LaMB, Animax Asia’s first ever animation production, is not as lamblike as its title might suggest and has nothing to do with boundless fields and cute, furry animals running free on a farm.
In actual fact, LaMB is an action-packed sci-fi animation developed from the winning script written by Carmela Juinio for the Animax Awards 2007 script-writing competition.
Set on Cerra, a desolate planet void of flora and fauna, in 2272 A.D., Dr Jack Griswold (voiced by Van Ness Wu of Taiwanese boyband, F4) is a scientist contracted by the Central Administration Bureau of Cerra to restore the planet of its greenery.
In the process, he meets Eve, a LaMB, and learns that there are many others like her, criminals who are stuck in laminated suits, allowing them to remain productive citizens of Cerra while being kept on a skin-tight leash. As Jack struggles to come to terms with this uniquely horrendous system of justice as well as deal with the cold-hearted Keiko Suzuki (voiced by Josie Ho), he unwittingly develops feelings for Eve, only serving to complicate matters at hand.
The result is a promising animation, revolving around themes of slavery, freedom and revenge.
From what could be seen from the sneak preview, LaMB has the makings of an epic production. They had everything going for them, from a captivating, futuristic storyline reminiscent of popular Japanese anime, Elfen Lied, to the minute details, such as intricate costumes for the various characters.
The production features some big names, like Van Ness Wu of Taiwanese boy-band F4, Josie Ho and Tanaka Chie, both actresses from Hong Kong Taiwan respectively. Popular bands like Simple Plan and The Click Five were roped in, too, to help out with the soundtrack. And New York-based fashion designer, Vivienne Tam, even contributed two original fashion designs for the character, Eve, in the animation.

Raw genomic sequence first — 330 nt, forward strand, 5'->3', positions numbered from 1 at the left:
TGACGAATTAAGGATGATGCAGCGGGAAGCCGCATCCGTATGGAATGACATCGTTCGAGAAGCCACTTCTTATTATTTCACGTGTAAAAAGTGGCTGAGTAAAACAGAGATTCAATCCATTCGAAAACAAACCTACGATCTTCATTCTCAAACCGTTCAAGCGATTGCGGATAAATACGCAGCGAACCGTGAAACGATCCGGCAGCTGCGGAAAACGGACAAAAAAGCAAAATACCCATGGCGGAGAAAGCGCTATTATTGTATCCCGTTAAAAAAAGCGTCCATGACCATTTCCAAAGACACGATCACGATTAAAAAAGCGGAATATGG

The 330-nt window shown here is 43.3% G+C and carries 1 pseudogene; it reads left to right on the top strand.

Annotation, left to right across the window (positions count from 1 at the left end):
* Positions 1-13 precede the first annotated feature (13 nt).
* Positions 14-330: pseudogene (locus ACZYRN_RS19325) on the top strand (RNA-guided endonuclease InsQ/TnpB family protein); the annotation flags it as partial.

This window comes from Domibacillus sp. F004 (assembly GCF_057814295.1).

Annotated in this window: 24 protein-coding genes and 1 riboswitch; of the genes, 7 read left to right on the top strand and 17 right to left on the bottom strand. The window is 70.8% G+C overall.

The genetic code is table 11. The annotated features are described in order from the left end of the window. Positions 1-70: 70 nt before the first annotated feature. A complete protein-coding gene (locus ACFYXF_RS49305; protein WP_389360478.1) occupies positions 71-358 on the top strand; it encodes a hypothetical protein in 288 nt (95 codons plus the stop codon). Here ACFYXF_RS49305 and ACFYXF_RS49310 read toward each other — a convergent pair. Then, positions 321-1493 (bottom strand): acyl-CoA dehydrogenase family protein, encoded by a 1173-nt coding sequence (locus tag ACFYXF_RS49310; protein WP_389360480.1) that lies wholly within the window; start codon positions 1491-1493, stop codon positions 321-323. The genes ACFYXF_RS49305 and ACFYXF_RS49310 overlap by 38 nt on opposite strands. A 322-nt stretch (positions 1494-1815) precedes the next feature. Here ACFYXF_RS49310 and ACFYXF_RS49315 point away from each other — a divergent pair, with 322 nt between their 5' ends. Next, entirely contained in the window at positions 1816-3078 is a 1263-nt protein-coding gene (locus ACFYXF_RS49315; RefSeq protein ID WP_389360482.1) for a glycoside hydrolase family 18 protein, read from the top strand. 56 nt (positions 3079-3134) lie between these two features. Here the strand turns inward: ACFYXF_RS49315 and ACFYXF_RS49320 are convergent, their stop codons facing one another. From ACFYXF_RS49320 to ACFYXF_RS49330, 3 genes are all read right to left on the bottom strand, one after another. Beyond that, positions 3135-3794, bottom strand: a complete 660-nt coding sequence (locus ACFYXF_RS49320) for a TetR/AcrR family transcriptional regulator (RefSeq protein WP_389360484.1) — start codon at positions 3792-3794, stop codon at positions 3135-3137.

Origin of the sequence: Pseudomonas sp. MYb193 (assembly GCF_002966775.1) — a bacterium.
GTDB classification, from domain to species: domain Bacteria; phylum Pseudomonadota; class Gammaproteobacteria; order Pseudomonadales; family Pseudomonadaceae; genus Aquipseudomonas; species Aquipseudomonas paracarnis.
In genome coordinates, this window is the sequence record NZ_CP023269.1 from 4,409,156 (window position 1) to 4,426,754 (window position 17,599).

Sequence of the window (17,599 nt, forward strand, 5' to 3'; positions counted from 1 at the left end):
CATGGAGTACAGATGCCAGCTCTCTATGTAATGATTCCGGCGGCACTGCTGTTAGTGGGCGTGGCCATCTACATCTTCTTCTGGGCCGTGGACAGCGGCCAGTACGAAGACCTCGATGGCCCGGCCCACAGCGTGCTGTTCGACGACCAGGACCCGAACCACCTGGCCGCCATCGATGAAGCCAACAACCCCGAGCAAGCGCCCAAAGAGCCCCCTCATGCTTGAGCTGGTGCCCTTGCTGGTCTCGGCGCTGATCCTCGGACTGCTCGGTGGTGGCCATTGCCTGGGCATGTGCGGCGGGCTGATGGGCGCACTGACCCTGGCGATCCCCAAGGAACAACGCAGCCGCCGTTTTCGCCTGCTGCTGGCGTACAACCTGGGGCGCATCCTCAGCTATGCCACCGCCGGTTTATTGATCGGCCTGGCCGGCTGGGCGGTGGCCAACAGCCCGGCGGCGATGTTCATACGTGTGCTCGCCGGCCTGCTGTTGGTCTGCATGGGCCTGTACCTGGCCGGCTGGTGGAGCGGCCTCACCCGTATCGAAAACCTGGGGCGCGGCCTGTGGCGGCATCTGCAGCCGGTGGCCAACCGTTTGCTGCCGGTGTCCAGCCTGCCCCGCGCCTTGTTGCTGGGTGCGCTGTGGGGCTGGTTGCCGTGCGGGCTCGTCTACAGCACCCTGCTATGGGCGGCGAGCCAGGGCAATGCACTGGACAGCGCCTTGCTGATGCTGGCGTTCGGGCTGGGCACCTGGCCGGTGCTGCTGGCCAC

The voice actors, though definitely not as natural as some of their Japanese counterparts, were not as painfully uncomfortable as expected. But there were a few moments when you could hear Van Ness Wu shouting with utmost emotion in his voice and there would be the most serene expression on Dr Griswold’s face, resulting in a few hilariously awkward scenes.
The background music too, didn’t exactly fit the mood of the scene at some points. Yes, we get it, you managed to get very popular, world-famous bands, like Simple Plan and The Click Five, but it is no reason for their songs to be blasting in the background during every single emotional scene every five minutes.
But the animation, locally produced by Peach Blossom Media, was the one component that left much to be desired.
The most baffling thing is that the backdrop of the city, Cerra, was beautiful and the shots not involving any characters were professionally done. However, the actual animation of the characters were stilted at best. In what was, I presume, to be the climax of the movie, the characters looked like they were fumbling clockwork toys moving across the screen to emo rock music in the background, making it a little difficult to take the scene seriously.
But despite the wooden, stick-figure-like animation and the minor glitches in the background music, LaMB is definitely is setting out to be a very impressive first try for Animax Asia.
The fashion (By Vivienne Tam)